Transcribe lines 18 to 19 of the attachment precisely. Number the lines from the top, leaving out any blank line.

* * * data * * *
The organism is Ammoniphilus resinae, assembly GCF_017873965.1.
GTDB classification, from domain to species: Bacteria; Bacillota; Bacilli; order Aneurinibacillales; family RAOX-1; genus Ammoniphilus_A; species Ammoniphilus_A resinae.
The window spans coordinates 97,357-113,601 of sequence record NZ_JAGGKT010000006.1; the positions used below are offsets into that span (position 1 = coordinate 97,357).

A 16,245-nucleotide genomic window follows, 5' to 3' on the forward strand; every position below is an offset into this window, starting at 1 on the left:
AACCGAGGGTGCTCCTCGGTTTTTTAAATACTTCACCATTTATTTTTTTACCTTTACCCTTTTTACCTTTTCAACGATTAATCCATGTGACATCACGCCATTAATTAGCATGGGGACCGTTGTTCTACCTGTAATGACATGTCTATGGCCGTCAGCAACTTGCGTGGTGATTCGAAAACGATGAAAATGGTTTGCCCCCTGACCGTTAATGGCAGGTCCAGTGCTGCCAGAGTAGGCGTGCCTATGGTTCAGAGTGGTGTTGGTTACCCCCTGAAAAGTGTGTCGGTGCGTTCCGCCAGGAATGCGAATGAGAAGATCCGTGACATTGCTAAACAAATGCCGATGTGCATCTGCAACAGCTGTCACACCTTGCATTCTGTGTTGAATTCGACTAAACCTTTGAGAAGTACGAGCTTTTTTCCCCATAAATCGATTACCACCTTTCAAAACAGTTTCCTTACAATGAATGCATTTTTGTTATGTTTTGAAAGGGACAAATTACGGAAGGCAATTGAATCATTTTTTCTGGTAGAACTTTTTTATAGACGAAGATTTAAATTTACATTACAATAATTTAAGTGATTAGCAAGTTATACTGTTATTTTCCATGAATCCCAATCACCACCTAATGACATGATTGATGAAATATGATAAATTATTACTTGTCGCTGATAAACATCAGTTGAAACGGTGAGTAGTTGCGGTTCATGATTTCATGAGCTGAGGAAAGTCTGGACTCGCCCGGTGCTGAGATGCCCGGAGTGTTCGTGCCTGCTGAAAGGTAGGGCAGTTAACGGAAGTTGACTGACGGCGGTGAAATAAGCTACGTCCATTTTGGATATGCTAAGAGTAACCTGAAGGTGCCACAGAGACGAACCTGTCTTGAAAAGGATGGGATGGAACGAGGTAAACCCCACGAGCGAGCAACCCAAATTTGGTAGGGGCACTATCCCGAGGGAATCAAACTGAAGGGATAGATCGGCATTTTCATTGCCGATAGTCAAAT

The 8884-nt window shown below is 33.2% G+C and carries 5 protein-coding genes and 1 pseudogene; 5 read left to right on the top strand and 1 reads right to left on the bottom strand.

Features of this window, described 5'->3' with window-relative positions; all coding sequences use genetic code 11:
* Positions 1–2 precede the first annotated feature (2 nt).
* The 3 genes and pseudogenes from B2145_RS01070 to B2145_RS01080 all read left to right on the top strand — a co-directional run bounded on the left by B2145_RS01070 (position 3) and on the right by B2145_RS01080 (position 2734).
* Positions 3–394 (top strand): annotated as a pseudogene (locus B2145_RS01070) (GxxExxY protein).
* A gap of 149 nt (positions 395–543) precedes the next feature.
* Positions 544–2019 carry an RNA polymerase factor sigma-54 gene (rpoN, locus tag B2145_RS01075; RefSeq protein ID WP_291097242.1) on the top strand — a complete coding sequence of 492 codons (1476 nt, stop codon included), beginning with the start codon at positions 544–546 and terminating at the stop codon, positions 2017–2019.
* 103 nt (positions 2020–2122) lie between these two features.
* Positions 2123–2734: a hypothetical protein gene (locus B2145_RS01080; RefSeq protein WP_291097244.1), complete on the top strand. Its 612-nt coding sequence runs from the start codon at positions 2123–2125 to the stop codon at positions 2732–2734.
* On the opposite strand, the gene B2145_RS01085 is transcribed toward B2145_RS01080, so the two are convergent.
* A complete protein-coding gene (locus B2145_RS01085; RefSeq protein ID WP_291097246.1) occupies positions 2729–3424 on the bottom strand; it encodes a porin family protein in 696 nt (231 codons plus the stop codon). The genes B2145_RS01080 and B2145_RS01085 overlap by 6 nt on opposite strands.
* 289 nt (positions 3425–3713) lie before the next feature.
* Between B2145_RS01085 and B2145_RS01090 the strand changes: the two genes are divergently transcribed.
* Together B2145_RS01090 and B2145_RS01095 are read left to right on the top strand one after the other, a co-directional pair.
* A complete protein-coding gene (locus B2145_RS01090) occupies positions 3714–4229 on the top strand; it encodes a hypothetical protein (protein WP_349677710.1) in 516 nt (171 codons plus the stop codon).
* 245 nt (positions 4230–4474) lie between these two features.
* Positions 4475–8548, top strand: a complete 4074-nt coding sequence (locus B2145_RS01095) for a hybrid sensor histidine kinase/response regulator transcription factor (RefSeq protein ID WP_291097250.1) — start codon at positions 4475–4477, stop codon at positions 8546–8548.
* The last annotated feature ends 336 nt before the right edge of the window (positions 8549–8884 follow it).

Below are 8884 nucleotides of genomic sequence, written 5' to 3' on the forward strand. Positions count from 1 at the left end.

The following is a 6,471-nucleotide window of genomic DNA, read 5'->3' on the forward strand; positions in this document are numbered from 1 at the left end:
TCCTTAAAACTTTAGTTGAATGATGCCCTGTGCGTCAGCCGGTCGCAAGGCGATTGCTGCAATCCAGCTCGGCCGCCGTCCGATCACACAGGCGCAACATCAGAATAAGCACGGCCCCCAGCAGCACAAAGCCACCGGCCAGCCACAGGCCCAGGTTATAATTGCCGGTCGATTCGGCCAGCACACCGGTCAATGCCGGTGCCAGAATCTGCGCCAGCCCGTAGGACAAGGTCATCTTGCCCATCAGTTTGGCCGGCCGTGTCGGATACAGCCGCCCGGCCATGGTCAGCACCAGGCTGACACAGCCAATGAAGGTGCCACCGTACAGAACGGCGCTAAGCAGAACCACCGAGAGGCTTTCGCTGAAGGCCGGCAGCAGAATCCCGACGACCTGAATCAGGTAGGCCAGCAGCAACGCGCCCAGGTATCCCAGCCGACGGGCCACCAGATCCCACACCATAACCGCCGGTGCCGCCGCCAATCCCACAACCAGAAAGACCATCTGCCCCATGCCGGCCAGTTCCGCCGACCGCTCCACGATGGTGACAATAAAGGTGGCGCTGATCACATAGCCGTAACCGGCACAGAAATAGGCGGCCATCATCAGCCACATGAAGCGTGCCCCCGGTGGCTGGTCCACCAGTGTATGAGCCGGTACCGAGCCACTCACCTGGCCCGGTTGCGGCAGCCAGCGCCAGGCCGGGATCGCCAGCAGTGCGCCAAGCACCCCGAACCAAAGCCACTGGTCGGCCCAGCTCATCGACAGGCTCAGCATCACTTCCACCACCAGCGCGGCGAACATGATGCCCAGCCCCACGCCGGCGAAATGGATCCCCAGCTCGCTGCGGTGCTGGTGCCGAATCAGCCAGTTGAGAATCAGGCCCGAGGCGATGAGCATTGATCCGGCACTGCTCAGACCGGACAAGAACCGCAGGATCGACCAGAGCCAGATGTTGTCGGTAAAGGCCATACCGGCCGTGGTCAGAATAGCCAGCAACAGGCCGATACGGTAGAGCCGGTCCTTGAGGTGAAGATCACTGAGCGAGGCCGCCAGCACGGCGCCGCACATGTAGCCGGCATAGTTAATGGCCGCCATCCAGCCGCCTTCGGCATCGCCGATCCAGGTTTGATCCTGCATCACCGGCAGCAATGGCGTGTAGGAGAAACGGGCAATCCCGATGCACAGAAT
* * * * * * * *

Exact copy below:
* Between B2145_RS01085 and B2145_RS01090 the strand changes: the two genes are divergently transcribed.
* Together B2145_RS01090 and B2145_RS01095 are read left to right on the top strand one after the other, a co-directional pair.